#SOTU 2016 Recap

January 14, 2016Sarah Greenberg

As what I call a “New Yorker-in-diaspora,” State of the Union nights remind me that Washington, D.C. is a great city-fit for me, because you can pretty much guarantee that all bars will be playing the speech or that a friend or a friend of a friend is hosting a watch party. The (dorky) anticipation is tangible. None, perhaps so much as in the Eisenhower Executive Office Building, where I was lucky enough to be watching the State of the Union on Tuesday night. Live-tweeting the #SOTU for the Religious Action Center was a joy and felt like a true expression of our work – connecting the key social justice issues of the day to our Reform Jewish values.

In advance of the State of the Union and in celebration of 2016, the RAC put together a list of our social justice resolutions, which you can read here. I was particularly looking forward to the commonalities between what President Obama mentioned in his speech, and our “resolutions”.” Many topics that we had in our list were mentioned in the speech, including LGBT equality, preventing gun violence and pay equity for women. We were also thrilled to hear the President call for an end to malaria, given our partnership with Nothing but Nets and our work together to eradicate malaria.

However, the main content structure of the State of the Union was structured around four key areas of focus for the President’s last year in office.

The first area of focus was the economy, in which the president discussed the importance of treating workers with fairness and building a robust economy. As Reform Jews, we are commanded to raise our voices in support of the most vulnerable among us and to treat workers fairly and to pay them adequate wages on time, which is why our 2016 resolutions included advocating for raising the minimum wage and for job-protected sick days for all workers.

Climate change was also a major feature of the speech and aligned with one our resolutions. Climate change threatens not only the future of our planet, but the health and safety of our generation and generations to come. Moreover, the countries most responsible for climate change should be those most responsible for finding a solution to the problem. Indeed, poor nations are likely to bear the brunt of the negative impacts associated with climate change. That is why, as part of our work on climate change, we advocate for funding of the Green Climate Fund at the levels pledged by the President last year.

The President spoke eloquently about the role of the United States in the world, and in the fight against terror. Although he did not mention Israel by name, we know that Israel is the United States’ key friend and ally in the Middle East and in the fight against terror. Our commitment to combating terror and threats to national security does not change our commitment to ensuring that refugees fleeing violence and persecution are welcome in the United States. President Obama reminded the country of something we as Reform Jews have long known, from our own experience in the U.S.,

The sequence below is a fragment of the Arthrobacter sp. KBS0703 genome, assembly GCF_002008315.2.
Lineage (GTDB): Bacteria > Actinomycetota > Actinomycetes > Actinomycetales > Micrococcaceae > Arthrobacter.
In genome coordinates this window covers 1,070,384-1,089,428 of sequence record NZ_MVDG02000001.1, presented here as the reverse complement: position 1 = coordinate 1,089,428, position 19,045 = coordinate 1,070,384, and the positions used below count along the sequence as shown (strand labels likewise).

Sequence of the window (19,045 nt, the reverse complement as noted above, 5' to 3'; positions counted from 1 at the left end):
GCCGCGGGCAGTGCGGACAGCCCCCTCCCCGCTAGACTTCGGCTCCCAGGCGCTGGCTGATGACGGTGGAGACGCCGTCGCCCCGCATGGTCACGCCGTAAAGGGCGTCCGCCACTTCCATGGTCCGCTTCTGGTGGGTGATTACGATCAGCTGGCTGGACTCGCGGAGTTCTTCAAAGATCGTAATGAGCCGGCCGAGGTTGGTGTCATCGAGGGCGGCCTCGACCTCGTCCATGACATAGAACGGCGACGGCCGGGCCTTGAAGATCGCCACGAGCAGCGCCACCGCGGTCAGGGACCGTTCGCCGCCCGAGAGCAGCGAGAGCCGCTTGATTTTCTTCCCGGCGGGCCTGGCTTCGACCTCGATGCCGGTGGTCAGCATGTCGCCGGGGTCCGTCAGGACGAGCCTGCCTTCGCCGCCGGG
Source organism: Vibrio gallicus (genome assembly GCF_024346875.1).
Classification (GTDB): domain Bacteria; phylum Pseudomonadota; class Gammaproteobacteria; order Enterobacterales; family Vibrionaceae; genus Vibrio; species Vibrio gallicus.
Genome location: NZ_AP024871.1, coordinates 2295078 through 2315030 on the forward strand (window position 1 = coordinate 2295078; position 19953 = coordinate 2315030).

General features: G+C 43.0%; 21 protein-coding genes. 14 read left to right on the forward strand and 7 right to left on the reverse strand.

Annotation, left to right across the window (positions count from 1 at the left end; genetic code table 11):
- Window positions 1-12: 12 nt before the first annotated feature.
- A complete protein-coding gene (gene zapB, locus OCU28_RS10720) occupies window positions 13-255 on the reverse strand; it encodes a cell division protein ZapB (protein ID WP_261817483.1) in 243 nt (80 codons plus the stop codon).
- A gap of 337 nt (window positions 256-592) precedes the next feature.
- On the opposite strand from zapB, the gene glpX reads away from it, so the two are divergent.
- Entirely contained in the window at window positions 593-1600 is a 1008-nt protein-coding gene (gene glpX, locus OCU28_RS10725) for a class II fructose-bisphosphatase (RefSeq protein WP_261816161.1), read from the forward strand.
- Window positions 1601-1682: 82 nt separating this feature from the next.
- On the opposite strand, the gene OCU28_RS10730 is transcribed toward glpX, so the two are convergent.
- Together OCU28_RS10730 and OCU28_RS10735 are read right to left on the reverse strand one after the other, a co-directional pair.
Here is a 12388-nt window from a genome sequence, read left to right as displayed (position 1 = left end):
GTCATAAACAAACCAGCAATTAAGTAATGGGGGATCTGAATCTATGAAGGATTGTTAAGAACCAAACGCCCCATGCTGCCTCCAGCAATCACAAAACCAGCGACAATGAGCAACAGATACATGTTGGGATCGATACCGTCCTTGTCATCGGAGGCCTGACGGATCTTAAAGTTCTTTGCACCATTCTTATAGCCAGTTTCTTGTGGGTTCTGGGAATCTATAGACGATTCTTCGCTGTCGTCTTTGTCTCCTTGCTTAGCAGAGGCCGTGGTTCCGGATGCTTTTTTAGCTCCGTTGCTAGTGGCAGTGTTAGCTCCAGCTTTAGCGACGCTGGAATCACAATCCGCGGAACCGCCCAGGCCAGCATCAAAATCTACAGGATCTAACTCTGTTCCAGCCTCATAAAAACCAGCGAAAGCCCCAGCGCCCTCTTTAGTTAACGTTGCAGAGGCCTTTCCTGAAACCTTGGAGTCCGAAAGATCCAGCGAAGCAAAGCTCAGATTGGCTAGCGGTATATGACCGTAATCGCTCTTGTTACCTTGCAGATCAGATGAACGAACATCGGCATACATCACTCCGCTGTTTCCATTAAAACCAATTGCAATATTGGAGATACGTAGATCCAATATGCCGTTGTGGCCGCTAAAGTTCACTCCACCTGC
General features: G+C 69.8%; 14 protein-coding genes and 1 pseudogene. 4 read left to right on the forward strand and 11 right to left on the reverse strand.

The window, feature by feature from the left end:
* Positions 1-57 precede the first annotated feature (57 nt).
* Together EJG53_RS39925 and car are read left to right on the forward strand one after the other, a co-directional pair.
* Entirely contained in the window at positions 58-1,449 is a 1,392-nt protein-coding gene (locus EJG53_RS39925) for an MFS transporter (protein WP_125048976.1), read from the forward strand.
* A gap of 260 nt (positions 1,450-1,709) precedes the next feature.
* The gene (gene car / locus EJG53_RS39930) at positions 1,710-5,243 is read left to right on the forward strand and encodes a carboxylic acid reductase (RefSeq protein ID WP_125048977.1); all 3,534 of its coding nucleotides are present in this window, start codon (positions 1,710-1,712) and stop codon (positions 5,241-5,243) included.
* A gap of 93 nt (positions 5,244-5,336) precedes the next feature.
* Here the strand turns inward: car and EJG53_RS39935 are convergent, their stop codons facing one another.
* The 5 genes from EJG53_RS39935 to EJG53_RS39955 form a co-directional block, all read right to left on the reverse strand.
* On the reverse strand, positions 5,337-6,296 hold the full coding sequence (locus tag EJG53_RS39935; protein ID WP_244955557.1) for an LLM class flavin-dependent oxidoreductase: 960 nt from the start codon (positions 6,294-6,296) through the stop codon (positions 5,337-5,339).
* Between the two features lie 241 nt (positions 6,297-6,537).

“The world respects us not just for our arsenal, it respects us for our diversity and our openness and the way we respect every faith. His Holiness, Pope Francis, told this body from the very spot I’m standing on tonight that “to imitate the hatred and violence of tyrants and murderers is the best way to take their place.” When politicians insult Muslims, whether abroad, or fellow citizens, when a mosque is vandalized, or a kid is called names, that doesn’t make us safer. That’s not telling it what — telling it like it is, it’s just wrong. It diminishes us in the eyes of the world.”

The closing section of the speech discussed key issues related to fostering our values and our democracy: campaign finance reform, voting rights and criminal justice reform. All three of these issues are key priorities for the Reform Movement, and both voting rights and criminal justice reform were also on our social justice resolutions list. The right to vote is fundamental to our democracy, and every citizen must be able to participate. We must pass the Voting Rights Advancement Act (S. 1659/H.R. 2867) to restore and strengthen the Voting Rights Act of 1965. Together we can realize the vision of our tradition’s teaching that “a ruler is not to be appointed unless the community is first consulted,” (Babylonian Talmud, B’rachot 55a).

The State of the Union is a special moment every year, when Congress and the American people come together to watch the President discuss his agenda and vision for the country for the next year. It is a reminder that no matter your background, political ideology, faith; no matter where you’re from or what state (or District!) you live in, we are all partners in shaping the future of our country. As we continue our social justice work in 2016, we must keep in mind times to find unity and to cross boundaries to repair our broken world together.

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